Written by John Jarick Reviewed By J. K. Palmer

John Jarick’s recent commentary on 1 Chronicles (or the first book of the Annals as he calls it, p. 2) is a fine example of what some people insist on labelling ‘post-modern’ scholarship. Jarick takes as his basic premise the assertion that ‘the Annalists created what to their minds should have stood unrivalled among the Judean community as the definitive account of the nation’s monarchical era’ (2–3). Although this idea is repeated, no argument is made for it and it is hardly compelling. The result is that ‘we can set aside the scrolls of Samuel and Kings, and contemplate Chronicles without their interference’ (3).

The commentary raises three main areas that readers of Chronicles need to think through: the value of Chronicles need to think through: the value of Chronicles as history, the purpose of the book and its relationship to the rest of the canon.

Jarick holds that though ‘there may be some historical groundedness to parts of the tale’, the book of Chronicles has the basic character of ‘fantasy literature’ (6). This suspicion of the historical value of Chronicles is by no means new, but Jarick seems to extend his view to much of the rest of the OT. The writers are ‘storytellers’ who create a ‘story-world’, Genesis is ‘imaginary’ (13, 25) and the book of Ruth is a legend (114). Though it is easy to get impatient with the extreme historical minimalism that goes far beyond anything that Wellhausen ever dreamt of, the issue, especially regarding Chronicles, is not as straightforward as we might like. For example, was the height of the Temple 120 cubits (2 Chr. 3:4) or 30 cubits (1 Kgs. 6:2) and how does this fit in with the rest of the Chronicler’s portrayal of the Temple? Jarick will not help you think through the issues, but The Art of Biblical History by V. Philips Long might.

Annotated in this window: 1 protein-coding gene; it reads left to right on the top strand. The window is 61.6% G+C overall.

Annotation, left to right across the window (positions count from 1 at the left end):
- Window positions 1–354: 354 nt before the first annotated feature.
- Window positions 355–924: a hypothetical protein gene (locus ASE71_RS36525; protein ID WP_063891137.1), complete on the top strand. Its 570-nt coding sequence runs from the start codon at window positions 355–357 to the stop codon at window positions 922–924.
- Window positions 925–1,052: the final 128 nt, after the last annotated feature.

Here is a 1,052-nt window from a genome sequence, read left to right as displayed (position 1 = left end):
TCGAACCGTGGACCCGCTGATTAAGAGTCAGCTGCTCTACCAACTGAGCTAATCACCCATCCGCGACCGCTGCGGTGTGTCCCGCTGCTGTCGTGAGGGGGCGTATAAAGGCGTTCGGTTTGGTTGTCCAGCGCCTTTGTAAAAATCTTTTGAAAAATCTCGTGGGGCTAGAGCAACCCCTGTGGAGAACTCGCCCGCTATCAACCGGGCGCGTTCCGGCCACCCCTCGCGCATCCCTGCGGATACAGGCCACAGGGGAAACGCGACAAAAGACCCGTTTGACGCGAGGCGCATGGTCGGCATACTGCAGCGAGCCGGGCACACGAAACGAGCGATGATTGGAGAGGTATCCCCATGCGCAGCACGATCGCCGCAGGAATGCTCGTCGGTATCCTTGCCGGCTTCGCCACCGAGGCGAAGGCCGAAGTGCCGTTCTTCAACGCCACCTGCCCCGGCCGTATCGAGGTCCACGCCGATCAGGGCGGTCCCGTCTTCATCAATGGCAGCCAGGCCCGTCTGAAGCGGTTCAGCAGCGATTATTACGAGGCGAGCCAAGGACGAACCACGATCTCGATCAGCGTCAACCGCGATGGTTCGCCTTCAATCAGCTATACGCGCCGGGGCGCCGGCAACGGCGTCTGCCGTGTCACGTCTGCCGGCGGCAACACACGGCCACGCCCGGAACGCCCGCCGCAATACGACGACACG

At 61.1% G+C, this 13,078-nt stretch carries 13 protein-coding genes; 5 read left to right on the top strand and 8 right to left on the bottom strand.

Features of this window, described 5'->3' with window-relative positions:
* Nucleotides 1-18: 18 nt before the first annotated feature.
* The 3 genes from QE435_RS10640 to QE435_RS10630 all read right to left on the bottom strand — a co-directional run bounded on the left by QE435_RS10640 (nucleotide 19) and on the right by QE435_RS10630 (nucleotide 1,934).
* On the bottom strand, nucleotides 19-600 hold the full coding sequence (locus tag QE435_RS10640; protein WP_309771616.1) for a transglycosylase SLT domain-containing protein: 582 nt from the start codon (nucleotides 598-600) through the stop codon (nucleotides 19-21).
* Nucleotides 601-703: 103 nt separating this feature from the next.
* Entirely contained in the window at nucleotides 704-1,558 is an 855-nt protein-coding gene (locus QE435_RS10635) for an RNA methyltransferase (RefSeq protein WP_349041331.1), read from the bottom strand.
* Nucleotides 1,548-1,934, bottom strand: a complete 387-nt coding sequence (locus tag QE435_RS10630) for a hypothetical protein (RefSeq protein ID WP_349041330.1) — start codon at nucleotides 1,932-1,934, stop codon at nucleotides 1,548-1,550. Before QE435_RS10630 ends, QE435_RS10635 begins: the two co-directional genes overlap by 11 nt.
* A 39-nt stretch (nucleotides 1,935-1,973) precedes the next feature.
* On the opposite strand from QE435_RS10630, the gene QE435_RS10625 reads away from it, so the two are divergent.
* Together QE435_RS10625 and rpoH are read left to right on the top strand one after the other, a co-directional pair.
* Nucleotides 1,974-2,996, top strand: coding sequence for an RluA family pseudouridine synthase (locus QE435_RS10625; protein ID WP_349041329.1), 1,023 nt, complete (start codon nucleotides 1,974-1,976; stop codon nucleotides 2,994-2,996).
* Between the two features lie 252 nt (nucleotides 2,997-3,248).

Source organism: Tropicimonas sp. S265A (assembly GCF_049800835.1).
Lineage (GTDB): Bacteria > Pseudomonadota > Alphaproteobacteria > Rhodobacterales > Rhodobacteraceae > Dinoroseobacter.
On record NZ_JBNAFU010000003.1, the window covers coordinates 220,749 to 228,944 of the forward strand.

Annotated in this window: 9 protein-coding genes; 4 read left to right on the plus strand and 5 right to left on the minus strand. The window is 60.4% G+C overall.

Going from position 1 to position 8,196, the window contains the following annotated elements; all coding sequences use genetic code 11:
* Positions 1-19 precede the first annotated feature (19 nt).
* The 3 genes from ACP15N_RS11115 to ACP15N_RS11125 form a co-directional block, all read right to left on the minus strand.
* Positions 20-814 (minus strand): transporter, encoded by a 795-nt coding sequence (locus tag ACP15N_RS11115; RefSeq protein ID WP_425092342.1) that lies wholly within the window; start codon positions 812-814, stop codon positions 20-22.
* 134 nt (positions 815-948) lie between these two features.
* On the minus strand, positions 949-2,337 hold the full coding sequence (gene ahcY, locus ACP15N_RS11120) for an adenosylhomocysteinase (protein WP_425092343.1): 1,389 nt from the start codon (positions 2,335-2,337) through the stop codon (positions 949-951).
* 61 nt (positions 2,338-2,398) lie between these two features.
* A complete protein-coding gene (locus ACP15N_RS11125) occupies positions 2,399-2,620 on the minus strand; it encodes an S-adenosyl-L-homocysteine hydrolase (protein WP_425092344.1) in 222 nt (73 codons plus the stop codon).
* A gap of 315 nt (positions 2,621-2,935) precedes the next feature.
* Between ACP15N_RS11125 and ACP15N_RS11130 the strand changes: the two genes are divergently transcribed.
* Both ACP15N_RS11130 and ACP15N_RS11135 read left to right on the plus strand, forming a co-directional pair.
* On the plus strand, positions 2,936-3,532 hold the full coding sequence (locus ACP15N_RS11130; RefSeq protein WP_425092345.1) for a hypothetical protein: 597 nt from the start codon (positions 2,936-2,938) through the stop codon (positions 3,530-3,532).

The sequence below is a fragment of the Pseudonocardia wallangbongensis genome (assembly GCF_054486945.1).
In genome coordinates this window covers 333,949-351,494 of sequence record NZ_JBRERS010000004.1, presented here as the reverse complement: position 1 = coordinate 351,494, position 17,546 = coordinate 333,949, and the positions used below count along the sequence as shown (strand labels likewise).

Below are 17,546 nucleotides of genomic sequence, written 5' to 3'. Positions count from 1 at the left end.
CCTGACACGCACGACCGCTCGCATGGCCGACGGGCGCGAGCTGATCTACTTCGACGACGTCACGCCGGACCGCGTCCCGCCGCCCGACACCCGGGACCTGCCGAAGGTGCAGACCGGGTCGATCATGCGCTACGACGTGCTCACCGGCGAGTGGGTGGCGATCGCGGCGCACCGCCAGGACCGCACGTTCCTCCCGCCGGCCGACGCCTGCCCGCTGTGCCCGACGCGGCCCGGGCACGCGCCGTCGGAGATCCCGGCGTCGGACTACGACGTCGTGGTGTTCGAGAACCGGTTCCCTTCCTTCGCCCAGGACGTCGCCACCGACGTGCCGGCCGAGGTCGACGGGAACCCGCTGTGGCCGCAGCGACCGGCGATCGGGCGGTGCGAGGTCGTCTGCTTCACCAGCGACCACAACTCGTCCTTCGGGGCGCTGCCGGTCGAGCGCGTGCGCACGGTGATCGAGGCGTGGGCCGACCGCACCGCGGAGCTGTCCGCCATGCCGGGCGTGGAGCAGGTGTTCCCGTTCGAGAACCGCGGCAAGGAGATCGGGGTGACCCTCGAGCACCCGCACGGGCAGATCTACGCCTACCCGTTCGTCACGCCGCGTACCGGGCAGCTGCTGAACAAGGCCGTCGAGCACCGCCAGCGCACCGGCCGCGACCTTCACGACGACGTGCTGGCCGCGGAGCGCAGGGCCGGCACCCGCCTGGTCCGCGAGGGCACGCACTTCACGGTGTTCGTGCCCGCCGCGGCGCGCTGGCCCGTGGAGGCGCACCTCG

Jarick admits that his view that the Chronicler’s purpose in writing was ‘to claim for itself the distinction of being the authoritative account of the how things were and how they should be’ (6) is merely an act of imagination on his part (3), but the question of the purpose and theology of the book is an important one. The work of Sara Japhet and Hugh Williamson (each has written a commentary, a monograph and articles on Chronicles) is much more helpful in this respect.

The final issue raised by Jarick’s commentary is the relationship of Chronicles to the canon and the Christian faith. Although there is plenty of citation of other parts of the Bible (especially in the helpful section on the genealogies of chs 1–9), there is a desire not to relate the book to the other accounts of the same period (3). This complete silence concerning Samuel-Kings does not illuminate Chronicles (for example the absence of the story of David and Bathsheba helps us to understand the Chronicler’s portrayal of David). Further, Jarick does not appear to like the god of the Annalists, who he sees as rather whimsical and bloodthirsty (see the section on 1 Chr. 21 on pp. 125–39). This is a god for whom ‘it seems that peace and quiet are required before [he] can put his feet up in his house’, (143). That the book of Chronicles might have anything to say about Jesus or that the ‘god of the Annalists’ might have anything to do with the God of the Christians is not even considered.

This commentary is likely to leave the reader knowing more about Chronicles, and it raises several important and uncomfortable issues for evangelicals, which we would do well not to ignore. However, it provides no answers, and no discussion, and, no doubt, did not intend to.

J. K. Palmer